It's questions like these that prompted me to ask about syntax theory underlying the syntax charts the other week. How does one go from a language feature like the 'attendant circumstance' participle to a syntax construction. I have not got very far yet since that question was posed though I am doing the reading. In any case I looked up the attendant circumstance participle in Wallace GGBB and found some interesting things. He defines it as having, in perhaps 90% of cases, the following characteristics :
• The tense of the participle is usually aorist.
• The tense of the main verb is usually aorist.69
• The mood of the main verb is usually imperative or indicative.70
• The participle will precede the main verb—both in word order and time of event (though usually there is a very close proximity).
• Attendant circumstance participles occur frequently in narrative literature, infrequently elsewhere.71
Daniel B. Wallace, Greek Grammar Beyond the Basics: an Exegetical Syntax of the New Testament (Accordance electronic ed. Grand Rapids: Zondervan, 1996), 642.
Now, having read the text accompanying this I am wondering whether attendant circumstance (AC) is truly a syntactic definition or not. The clausal structure as it relates to AC is not discussed in Wallace so far as I can see. Wallace describes the category as overused by some and denied by others. The way he describes its identification leads me to think that a syntax search will still leave you with a bunch of weeding to do. Undeterred by all the above I pressed on.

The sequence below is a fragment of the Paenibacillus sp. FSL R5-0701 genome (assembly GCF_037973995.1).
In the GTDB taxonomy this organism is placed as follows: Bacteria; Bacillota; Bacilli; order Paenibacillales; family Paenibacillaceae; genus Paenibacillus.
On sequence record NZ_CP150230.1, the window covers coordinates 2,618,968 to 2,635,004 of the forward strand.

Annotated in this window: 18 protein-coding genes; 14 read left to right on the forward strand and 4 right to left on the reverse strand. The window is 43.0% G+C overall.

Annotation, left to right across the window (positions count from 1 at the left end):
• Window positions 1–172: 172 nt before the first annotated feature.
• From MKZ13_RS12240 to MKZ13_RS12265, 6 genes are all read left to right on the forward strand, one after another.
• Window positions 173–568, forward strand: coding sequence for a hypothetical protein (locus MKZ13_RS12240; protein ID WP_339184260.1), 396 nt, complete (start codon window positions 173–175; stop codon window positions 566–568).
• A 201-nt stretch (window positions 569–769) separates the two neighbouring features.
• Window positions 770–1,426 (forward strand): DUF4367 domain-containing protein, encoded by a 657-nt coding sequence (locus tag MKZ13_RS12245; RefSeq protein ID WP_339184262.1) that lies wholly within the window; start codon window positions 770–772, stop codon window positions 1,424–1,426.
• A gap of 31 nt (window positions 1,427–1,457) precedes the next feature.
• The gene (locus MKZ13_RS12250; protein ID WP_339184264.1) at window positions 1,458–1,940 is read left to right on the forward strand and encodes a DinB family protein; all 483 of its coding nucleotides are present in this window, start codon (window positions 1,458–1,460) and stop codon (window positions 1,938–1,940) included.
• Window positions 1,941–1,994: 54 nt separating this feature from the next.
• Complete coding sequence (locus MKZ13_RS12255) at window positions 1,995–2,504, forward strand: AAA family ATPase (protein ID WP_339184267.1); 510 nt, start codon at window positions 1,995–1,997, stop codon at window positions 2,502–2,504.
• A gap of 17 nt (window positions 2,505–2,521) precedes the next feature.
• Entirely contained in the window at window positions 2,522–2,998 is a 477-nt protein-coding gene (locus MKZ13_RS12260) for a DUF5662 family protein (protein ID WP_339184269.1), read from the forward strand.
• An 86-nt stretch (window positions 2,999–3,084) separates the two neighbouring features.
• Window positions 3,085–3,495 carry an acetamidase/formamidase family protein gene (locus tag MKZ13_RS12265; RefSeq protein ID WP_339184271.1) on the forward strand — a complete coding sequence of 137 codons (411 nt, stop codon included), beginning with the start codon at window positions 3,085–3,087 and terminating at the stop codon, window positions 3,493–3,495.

The way I normally approach something like this is to open the syntax diagram at a few examples and see how it is presented and then derive the search from it. I suspect this is not the best approach and it's why I am trying to understand the theory. What I found was that the participle is a predicate in an adjunct clause under an overarching predicate phrase. I tried a few things and came up with this :
Due to point 5 above and simply to quicken things up a bit I constrained my range to the Gospels. I then set the scope to Chapter which is more or less required. I would like to have used Sentence or rather top level independent clause but neither are supported. I still got 1017 hits which seems an awful lot. It does contain some key examples from Wallace, and the one you are looking at, so it's not hopeless.
I hope this is of some help to you. It was very interesting to do and educational for me so I'm glad you asked about.
Sola lingua bona est lingua mortua
ἡ μόνη ἀγαθὴ γλῶσσα γλῶσσα νεκρὰ ἐστιν
lišanu ēdēnitu damqitu lišanu mītu
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